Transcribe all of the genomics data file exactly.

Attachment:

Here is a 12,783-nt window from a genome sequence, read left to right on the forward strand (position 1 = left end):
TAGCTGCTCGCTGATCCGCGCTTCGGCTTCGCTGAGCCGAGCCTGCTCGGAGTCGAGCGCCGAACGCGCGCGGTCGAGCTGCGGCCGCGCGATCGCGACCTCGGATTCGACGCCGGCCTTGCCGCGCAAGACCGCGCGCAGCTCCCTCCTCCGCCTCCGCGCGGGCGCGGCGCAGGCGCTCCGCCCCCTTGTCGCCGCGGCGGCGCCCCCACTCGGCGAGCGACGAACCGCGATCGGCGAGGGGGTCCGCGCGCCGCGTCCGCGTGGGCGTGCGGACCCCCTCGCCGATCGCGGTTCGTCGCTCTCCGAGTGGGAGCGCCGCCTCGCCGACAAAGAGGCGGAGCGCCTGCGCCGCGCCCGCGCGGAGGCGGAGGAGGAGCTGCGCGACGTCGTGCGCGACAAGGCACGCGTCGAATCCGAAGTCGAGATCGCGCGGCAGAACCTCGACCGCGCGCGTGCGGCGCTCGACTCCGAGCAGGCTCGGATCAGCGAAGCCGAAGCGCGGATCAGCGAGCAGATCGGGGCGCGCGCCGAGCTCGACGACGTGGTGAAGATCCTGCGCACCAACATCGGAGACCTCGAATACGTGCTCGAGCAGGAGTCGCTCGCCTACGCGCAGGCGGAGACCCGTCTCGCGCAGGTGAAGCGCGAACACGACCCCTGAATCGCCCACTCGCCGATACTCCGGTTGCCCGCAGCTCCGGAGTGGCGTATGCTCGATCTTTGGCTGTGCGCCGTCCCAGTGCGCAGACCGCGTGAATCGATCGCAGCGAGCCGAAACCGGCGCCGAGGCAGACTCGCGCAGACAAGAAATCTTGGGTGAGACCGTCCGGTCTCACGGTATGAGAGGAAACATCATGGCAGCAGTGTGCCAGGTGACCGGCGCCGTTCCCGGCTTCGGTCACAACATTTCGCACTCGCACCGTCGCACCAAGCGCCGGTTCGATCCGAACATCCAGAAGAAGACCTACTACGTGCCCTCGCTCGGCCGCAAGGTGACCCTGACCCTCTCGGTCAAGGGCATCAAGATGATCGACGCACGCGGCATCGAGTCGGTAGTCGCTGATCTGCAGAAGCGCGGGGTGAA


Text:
Here is a 12,783-nt window from a genome sequence, read left to right on the forward strand (position 1 = left end):
TAGCTGCTCGCTGATCCGCGCTTCGGCTTCGCTGAGCCGAGCCTGCTCGGAGTCGAGCGCCGAACGCGCGCGGTCGAGCTGCGGCCGCGCGATCGCGACCTCGGATTCGACGCCGGCCTTGCCGCGCAAGACCGCGCGCAGCTCCCTCCTCCGCCTCCGCGCGGGCGCGGCGCAGGCGCTCCGCCCCCTTGTCGCCGCGGCGGCGCCCCCACTCGGCGAGCGACGAACCGCGATCGGCGAGGGGGTCCGCGCGCCGCGTCCGCGTGGGCGTGCGGACCCCCTCGCCGATCGCGGTTCGTCGCTCTCCGAGTGGGAGCGCCGCCTCGCCGACAAAGAGGCGGAGCGCCTGCGCCGCGCCCGCGCGGAGGCGGAGGAGGAGCTGCGCGACGTCGTGCGCGACAAGGCACGCGTCGAATCCGAAGTCGAGATCGCGCGGCAGAACCTCGACCGCGCGCGTGCGGCGCTCGACTCCGAGCAGGCTCGGATCAGCGAAGCCGAAGCGCGGATCAGCGAGCAGATCGGGGCGCGCGCCGAGCTCGACGACGTGGTGAAGATCCTGCGCACCAACATCGGAGACCTCGAATACGTGCTCGAGCAGGAGTCGCTCGCCTACGCGCAGGCGGAGACCCGTCTCGCGCAGGTGAAGCGCGAACACGACCCCTGAATCGCCCACTCGCCGATACTCCGGTTGCCCGCAGCTCCGGAGTGGCGTATGCTCGATCTTTGGCTGTGCGCCGTCCCAGTGCGCAGACCGCGTGAATCGATCGCAGCGAGCCGAAACCGGCGCCGAGGCAGACTCGCGCAGACAAGAAATCTTGGGTGAGACCGTCCGGTCTCACGGTATGAGAGGAAACATCATGGCAGCAGTGTGCCAGGTGACCGGCGCCGTTCCCGGCTTCGGTCACAACATTTCGCACTCGCACCGTCGCACCAAGCGCCGGTTCGATCCGAACATCCAGAAGAAGACCTACTACGTGCCCTCGCTCGGCCGCAAGGTGACCCTGACCCTCTCGGTCAAGGGCATCAAGATGATCGACGCACGCGGCATCGAGTCGGTAGTCGCTGATCTGCAGAAGCGCGGGGTGAA